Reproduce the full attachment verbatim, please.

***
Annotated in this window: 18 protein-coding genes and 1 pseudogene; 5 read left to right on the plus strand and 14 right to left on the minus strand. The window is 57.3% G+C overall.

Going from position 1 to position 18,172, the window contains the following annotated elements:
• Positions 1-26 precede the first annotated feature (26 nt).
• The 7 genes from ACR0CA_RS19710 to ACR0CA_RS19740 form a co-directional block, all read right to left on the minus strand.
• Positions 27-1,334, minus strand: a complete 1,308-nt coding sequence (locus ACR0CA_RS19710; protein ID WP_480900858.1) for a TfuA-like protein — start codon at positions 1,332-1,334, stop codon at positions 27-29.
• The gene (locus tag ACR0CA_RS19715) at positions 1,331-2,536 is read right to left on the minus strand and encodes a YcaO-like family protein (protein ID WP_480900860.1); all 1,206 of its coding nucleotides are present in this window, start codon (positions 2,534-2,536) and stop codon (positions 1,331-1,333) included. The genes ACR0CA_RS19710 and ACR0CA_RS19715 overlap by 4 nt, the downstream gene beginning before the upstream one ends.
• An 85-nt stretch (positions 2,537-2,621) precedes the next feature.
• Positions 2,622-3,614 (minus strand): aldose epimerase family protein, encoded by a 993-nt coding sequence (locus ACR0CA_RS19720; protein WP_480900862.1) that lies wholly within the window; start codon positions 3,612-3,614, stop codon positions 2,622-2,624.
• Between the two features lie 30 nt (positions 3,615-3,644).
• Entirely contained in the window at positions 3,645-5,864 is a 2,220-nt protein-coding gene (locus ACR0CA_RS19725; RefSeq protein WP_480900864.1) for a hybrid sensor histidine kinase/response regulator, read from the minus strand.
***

Annotated in this window: 18 protein-coding genes and 1 pseudogene; 5 read left to right on the plus strand and 14 right to left on the minus strand. The window is 57.3% G+C overall.

Going from position 1 to position 18,172, the window contains the following annotated elements:
• Positions 1-26 precede the first annotated feature (26 nt).
• The 7 genes from ACR0CA_RS19710 to ACR0CA_RS19740 form a co-directional block, all read right to left on the minus strand.
• Positions 27-1,334, minus strand: a complete 1,308-nt coding sequence (locus ACR0CA_RS19710; protein ID WP_480900858.1) for a TfuA-like protein — start codon at positions 1,332-1,334, stop codon at positions 27-29.
• The gene (locus tag ACR0CA_RS19715) at positions 1,331-2,536 is read right to left on the minus strand and encodes a YcaO-like family protein (protein ID WP_480900860.1); all 1,206 of its coding nucleotides are present in this window, start codon (positions 2,534-2,536) and stop codon (positions 1,331-1,333) included. The genes ACR0CA_RS19710 and ACR0CA_RS19715 overlap by 4 nt, the downstream gene beginning before the upstream one ends.
• An 85-nt stretch (positions 2,537-2,621) precedes the next feature.
• Positions 2,622-3,614 (minus strand): aldose epimerase family protein, encoded by a 993-nt coding sequence (locus ACR0CA_RS19720; protein WP_480900862.1) that lies wholly within the window; start codon positions 3,612-3,614, stop codon positions 2,622-2,624.
• Between the two features lie 30 nt (positions 3,615-3,644).
• Entirely contained in the window at positions 3,645-5,864 is a 2,220-nt protein-coding gene (locus ACR0CA_RS19725; RefSeq protein WP_480900864.1) for a hybrid sensor histidine kinase/response regulator, read from the minus strand.